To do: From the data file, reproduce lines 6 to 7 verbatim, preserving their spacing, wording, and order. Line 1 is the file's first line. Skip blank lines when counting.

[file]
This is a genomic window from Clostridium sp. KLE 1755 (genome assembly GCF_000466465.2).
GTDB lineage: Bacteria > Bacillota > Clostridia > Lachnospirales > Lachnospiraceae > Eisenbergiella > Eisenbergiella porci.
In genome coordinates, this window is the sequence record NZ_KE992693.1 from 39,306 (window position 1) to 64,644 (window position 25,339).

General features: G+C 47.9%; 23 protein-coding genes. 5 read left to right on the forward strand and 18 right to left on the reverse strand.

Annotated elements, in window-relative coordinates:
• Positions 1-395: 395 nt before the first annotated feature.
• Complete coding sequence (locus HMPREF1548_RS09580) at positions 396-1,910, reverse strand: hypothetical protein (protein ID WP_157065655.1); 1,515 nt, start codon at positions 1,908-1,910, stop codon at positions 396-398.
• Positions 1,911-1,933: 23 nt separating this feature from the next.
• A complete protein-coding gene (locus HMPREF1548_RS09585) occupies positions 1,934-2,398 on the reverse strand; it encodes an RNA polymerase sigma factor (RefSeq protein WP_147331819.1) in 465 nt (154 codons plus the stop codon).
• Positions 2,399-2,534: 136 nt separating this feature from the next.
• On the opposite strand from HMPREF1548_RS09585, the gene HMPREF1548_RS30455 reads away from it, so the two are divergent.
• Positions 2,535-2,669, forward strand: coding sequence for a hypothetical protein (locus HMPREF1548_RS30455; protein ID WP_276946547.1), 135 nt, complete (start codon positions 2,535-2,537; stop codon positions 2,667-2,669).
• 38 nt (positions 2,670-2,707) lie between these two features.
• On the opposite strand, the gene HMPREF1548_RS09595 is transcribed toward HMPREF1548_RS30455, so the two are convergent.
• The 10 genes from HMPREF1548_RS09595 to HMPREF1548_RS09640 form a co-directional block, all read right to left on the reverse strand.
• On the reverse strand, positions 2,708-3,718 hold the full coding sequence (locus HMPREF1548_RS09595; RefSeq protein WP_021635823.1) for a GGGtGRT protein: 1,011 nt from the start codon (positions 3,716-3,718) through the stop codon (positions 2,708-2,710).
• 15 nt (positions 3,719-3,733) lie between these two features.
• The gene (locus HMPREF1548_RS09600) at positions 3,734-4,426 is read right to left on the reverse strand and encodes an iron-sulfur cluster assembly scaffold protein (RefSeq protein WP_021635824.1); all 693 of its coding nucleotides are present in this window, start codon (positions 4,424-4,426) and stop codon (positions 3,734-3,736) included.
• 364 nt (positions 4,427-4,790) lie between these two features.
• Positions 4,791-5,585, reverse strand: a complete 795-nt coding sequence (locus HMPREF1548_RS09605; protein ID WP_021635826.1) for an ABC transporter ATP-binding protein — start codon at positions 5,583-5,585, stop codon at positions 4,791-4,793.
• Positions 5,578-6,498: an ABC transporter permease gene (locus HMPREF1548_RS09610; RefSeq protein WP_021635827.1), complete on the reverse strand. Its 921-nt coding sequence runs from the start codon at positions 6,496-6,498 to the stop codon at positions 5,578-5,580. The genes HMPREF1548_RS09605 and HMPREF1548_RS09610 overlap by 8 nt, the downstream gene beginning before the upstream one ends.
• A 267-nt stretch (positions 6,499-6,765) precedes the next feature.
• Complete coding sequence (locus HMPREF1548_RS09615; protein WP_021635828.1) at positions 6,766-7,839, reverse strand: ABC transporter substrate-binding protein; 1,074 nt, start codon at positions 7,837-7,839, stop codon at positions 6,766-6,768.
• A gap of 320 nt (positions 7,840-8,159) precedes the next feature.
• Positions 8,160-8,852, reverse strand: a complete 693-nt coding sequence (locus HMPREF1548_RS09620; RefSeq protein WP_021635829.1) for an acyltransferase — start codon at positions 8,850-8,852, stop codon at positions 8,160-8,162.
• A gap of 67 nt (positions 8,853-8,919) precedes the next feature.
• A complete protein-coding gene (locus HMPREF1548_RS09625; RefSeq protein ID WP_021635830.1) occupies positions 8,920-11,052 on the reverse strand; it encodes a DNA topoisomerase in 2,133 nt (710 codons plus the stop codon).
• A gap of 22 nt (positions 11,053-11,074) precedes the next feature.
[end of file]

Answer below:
• Positions 1-395: 395 nt before the first annotated feature.
• Complete coding sequence (locus HMPREF1548_RS09580) at positions 396-1,910, reverse strand: hypothetical protein (protein ID WP_157065655.1); 1,515 nt, start codon at positions 1,908-1,910, stop codon at positions 396-398.